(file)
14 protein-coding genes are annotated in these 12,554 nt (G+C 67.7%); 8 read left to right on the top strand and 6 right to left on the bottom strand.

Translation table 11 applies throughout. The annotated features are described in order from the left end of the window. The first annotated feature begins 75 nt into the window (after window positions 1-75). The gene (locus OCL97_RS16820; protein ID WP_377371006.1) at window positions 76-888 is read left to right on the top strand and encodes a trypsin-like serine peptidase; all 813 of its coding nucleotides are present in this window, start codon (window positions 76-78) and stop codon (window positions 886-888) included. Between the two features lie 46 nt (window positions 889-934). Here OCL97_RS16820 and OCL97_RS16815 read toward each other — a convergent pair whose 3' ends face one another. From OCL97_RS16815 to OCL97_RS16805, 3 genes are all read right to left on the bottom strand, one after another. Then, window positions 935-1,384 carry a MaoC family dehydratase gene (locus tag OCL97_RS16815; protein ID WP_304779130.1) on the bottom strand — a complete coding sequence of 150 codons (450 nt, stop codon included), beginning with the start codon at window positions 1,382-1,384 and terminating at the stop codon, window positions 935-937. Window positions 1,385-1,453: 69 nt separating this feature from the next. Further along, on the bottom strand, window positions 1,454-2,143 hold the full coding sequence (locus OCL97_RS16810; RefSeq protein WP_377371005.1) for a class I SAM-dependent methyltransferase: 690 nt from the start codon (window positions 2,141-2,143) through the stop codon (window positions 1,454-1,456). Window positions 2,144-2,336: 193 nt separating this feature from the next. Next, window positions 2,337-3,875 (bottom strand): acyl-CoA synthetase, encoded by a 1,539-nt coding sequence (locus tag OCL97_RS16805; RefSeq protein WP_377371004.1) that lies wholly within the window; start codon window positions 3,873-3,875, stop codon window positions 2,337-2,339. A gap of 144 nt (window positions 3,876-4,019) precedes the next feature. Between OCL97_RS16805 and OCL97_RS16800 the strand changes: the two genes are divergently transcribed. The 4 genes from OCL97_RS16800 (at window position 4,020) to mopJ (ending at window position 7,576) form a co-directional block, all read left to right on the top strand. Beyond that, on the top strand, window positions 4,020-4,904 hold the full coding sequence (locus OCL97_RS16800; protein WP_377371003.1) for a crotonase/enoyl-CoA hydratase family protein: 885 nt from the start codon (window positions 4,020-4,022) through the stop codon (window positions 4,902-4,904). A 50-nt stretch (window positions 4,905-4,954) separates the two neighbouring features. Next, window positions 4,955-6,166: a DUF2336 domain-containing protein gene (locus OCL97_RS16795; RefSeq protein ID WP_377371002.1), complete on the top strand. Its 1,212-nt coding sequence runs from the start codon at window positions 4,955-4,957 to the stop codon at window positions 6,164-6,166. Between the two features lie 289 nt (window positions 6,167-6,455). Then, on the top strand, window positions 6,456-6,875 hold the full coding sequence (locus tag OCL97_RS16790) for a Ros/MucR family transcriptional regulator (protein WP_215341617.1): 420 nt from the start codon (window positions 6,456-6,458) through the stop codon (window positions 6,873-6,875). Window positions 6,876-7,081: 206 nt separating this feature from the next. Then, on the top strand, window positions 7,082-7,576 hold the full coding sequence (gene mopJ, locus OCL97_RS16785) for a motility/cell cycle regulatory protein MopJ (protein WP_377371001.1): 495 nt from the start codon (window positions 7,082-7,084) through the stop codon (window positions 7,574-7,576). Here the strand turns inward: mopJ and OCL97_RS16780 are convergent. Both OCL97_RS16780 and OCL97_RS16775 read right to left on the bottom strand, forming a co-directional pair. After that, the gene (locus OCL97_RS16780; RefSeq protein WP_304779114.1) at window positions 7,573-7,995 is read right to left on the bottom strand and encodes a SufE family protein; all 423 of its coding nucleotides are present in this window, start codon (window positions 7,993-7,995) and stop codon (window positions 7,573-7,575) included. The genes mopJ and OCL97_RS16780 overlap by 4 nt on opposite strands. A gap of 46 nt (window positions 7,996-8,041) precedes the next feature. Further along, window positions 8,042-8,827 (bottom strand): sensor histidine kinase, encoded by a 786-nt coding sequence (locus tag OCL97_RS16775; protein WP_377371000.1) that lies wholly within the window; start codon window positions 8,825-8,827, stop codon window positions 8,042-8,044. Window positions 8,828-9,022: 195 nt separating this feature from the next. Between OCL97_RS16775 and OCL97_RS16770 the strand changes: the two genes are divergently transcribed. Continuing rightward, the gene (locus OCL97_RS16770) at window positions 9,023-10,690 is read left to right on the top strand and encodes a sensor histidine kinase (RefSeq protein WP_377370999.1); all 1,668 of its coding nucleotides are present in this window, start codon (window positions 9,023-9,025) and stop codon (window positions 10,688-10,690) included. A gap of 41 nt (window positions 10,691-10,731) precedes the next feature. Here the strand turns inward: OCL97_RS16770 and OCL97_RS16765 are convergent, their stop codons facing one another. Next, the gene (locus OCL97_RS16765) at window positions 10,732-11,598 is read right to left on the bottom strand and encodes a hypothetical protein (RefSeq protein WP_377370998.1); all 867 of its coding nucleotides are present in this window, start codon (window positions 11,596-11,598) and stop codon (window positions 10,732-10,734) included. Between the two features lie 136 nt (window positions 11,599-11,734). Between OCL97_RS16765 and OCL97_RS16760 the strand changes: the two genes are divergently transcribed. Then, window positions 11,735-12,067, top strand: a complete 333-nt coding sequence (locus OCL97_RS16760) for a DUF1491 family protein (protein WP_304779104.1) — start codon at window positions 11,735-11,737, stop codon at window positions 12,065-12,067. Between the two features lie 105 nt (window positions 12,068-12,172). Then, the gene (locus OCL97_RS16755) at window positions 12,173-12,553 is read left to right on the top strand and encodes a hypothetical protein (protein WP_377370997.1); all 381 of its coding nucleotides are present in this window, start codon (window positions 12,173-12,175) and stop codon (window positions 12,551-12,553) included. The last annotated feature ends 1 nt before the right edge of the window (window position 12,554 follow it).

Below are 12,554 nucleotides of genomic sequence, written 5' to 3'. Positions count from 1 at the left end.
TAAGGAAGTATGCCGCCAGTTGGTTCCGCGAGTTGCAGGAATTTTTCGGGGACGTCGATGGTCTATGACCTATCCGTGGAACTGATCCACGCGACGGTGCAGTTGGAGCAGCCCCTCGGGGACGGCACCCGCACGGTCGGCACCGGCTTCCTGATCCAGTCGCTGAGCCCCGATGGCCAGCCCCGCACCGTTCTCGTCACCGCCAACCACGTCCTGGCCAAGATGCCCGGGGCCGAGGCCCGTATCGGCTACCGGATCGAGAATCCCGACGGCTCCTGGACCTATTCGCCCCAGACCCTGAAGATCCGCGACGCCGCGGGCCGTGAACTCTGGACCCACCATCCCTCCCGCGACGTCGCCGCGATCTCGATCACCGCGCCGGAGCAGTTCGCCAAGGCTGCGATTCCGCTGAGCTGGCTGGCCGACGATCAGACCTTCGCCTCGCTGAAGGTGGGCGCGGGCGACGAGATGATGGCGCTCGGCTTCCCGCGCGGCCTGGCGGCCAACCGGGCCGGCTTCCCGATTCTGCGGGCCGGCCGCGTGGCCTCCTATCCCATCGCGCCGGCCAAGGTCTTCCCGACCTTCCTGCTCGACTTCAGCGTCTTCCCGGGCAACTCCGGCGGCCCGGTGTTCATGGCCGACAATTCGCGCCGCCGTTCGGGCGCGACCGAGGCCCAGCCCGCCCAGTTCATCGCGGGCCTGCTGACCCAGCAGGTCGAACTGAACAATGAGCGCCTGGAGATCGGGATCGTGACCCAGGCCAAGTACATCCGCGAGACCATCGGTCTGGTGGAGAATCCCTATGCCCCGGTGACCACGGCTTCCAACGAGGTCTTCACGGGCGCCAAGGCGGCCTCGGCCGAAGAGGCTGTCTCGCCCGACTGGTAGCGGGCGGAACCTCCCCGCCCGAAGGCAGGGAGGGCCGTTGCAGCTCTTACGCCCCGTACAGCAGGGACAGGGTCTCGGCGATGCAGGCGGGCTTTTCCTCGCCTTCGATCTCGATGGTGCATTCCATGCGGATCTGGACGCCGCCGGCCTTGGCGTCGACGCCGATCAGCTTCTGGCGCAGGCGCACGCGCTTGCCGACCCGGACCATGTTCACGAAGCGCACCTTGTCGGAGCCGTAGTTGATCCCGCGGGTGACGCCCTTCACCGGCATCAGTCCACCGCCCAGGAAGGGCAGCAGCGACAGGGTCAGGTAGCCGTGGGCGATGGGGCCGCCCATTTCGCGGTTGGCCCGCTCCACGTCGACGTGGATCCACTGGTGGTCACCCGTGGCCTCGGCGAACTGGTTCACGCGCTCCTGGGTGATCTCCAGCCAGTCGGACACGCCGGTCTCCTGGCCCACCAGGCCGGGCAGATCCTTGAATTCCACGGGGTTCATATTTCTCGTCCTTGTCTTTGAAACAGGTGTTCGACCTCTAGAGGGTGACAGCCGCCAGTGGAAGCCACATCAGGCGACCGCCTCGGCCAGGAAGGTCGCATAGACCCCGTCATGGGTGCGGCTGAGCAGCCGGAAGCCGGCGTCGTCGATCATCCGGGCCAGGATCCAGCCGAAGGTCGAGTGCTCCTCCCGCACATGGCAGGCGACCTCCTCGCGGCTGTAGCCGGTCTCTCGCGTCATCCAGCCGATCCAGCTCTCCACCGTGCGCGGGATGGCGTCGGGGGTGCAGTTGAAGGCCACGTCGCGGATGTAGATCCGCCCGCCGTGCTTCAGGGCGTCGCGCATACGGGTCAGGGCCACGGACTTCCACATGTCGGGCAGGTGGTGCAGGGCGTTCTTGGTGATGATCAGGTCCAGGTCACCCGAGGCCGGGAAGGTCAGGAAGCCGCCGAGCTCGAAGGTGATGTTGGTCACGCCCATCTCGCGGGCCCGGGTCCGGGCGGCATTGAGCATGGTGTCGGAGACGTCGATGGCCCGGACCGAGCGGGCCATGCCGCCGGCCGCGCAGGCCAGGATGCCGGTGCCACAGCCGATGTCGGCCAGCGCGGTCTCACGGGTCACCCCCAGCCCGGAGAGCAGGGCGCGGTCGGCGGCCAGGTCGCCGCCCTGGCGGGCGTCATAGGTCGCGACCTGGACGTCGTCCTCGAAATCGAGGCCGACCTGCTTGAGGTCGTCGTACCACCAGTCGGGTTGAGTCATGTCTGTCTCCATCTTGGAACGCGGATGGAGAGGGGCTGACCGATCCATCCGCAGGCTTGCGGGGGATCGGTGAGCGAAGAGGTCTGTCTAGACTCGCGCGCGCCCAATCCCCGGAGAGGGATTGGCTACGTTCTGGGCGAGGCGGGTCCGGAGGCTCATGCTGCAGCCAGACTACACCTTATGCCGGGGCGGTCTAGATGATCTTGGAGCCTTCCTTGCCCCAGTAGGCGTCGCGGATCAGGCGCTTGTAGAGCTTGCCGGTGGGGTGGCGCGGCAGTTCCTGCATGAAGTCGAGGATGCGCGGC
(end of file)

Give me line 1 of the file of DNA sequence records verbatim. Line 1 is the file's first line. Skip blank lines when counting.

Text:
14 protein-coding genes are annotated in these 12,554 nt (G+C 67.7%); 8 read left to right on the top strand and 6 right to left on the bottom strand.